By Elsa Peterson Obuchowski
To The Editor:
Voting for mayor and Common Council members is important, but the candidates on the reverse side of the ballot can have an equally great impact on our lives as Norwalk residents and taxpayers. That includes taxing district commissioners and treasurers. Every voter in the four taxing districts with elected officers should get to know those candidates and their vision for the district.
The taxing district structure can seem mysterious — at least it seemed that way to me until I learned that it dates from 100 years ago when Norwalk was unified into a single city. Taxing District commissions are local, neighborhood-based bodies that make decisions about how our taxes are spent on utilities, libraries, parks and other public goods. Each taxing district has the power to borrow by issuing bonds, to be paid back through my taxes paid to the city. As a voter, I would like my taxing district officers to be intelligent and well qualified, dedicated to the public good, and approachable. I would reject a candidate who is arrogant or who seems to be seeking office for personal gain.
The First Taxing District comprises (roughly) central Norwalk (voting precincts A1 and A2). Its main task is to operate the municipal water supply for Central Norwalk and other districts. Have you checked the water quality reports from the state of Connecticut? Do you know if the candidates have a plan to avoid repeating last year’s rate increase in response to decreased customer water usage? Is the infrastructure being maintained? All of these questions have implications for your life, your health and your pocketbook.
The Second Taxing District, located in South Norwalk (precinct B1), supplies both water and electricity to South Norwalk. It also makes appointments to the Norwalk Public Library Board. If your electricity comes from SNEW, do you know what the district commissioners are doing to keep electric rates low and to ensure that electricity is available? Is the water quality report acceptable? Will the candidates be responsive to customer requests, such as the one for more street lights in high-crime areas? District decisions made by commissioners will impact the lives of South Norwalk residents.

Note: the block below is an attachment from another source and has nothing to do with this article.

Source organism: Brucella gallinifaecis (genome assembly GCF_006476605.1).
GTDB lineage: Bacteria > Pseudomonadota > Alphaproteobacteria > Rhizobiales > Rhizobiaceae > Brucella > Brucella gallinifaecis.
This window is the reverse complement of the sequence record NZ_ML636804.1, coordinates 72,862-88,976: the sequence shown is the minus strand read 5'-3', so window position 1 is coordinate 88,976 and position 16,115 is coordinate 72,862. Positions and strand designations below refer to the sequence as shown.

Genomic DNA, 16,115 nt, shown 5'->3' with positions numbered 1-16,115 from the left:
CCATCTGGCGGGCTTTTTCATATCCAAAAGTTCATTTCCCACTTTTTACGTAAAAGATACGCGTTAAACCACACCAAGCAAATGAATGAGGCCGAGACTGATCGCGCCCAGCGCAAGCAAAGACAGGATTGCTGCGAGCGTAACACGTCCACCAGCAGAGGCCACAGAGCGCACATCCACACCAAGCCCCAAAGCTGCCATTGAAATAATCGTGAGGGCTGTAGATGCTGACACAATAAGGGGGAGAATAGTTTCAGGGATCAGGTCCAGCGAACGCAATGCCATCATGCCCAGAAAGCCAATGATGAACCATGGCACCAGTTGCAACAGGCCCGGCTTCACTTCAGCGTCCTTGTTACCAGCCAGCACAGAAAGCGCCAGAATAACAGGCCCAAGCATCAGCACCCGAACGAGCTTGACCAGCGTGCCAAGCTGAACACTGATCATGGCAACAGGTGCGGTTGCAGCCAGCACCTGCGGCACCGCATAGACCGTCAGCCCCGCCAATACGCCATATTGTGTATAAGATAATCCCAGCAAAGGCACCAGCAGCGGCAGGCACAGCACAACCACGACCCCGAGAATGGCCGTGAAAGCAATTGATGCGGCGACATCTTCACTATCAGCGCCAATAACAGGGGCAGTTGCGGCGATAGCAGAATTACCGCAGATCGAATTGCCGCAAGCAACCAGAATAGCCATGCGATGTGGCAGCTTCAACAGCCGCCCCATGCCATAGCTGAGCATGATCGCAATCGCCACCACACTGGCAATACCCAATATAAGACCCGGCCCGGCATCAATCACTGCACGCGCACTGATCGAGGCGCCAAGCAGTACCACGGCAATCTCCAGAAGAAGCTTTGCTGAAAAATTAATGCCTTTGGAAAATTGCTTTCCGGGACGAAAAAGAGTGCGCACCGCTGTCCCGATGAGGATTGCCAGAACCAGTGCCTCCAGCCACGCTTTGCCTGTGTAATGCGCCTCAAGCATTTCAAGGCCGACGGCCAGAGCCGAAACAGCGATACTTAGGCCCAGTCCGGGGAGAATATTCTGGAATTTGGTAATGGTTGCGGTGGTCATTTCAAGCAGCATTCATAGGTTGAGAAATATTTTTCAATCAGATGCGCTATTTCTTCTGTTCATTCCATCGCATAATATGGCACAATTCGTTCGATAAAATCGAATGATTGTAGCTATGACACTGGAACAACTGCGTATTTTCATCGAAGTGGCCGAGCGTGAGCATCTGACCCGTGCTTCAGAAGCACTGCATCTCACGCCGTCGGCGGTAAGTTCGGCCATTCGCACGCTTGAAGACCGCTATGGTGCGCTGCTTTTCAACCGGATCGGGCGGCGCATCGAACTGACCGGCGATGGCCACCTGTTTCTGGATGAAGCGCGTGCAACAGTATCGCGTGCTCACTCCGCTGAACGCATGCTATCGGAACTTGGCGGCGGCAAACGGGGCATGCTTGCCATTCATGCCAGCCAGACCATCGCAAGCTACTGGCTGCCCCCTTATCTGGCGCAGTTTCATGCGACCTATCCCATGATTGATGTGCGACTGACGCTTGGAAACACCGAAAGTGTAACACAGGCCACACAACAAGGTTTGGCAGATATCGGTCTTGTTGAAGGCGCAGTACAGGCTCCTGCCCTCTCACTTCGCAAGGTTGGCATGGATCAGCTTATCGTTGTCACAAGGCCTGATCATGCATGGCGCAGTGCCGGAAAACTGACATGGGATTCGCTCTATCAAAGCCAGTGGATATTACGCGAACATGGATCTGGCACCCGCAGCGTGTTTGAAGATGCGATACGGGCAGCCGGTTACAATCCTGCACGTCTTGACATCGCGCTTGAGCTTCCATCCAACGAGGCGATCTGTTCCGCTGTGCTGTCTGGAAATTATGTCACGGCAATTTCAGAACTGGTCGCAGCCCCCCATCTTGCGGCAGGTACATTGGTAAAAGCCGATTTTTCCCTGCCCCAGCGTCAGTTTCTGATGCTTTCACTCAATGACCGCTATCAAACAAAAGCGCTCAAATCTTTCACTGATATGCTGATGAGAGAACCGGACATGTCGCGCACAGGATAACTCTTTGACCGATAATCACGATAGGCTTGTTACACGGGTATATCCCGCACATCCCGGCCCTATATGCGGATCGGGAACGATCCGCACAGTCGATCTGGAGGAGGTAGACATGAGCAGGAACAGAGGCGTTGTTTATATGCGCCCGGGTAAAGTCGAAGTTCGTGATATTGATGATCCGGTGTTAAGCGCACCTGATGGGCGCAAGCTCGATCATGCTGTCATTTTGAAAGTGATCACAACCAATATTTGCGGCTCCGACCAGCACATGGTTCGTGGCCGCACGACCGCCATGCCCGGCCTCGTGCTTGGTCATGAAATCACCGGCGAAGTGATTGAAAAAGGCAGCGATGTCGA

The Third Taxing District comprises East Norwalk (precinct C1). It operates a municipal electric utility and funds the East Norwalk Library. Did you know that a brand new electrical sub-station is being built in East Norwalk? Do you know how that will affect your future electric rates? What plans does the district have for maintaining and improving its infrastructure going forward? East Norwalk’s electrical supply was the envy of much of the state during massive outages after major storms the last few years. Do you know the candidates’ plans to keep your lights on in the future?
The Sixth Taxing District, located in Rowayton (precinct E2), maintains the Rowayton Public Library and Bayley Beach. Are you satisfied with the availability of these services? What plans do your candidates have for maintaining the quality of life in Rowayton?
These taxing district commissions make decisions that impact everything from educational enrichment (through libraries) to safety (electrical supplies), health (water supplies) and your cost of living (levying of taxes and/or cost of municipal services). Taxing districts have many of the same powers as the City of Norwalk does, and the voters of those districts have the power of the ballot to “hire and fire” the officers that are running the Districts. When you go to your polling place on Nov. 5, be sure to turn the ballot over and vote these important offices.
A map of Norwalk’s Taxing Districts can be found at https://www.norwalkct.gov/DocumentCenter/View/4745/Norwalk-Tax-District-Map-11×17?bidId= . Sample ballots can be found at https://www.norwalkct.gov/DocumentCenter/View/5246/2013-FINAL-BALLOT-PROOFS?bidId= .
Elsa Peterson Obuchowski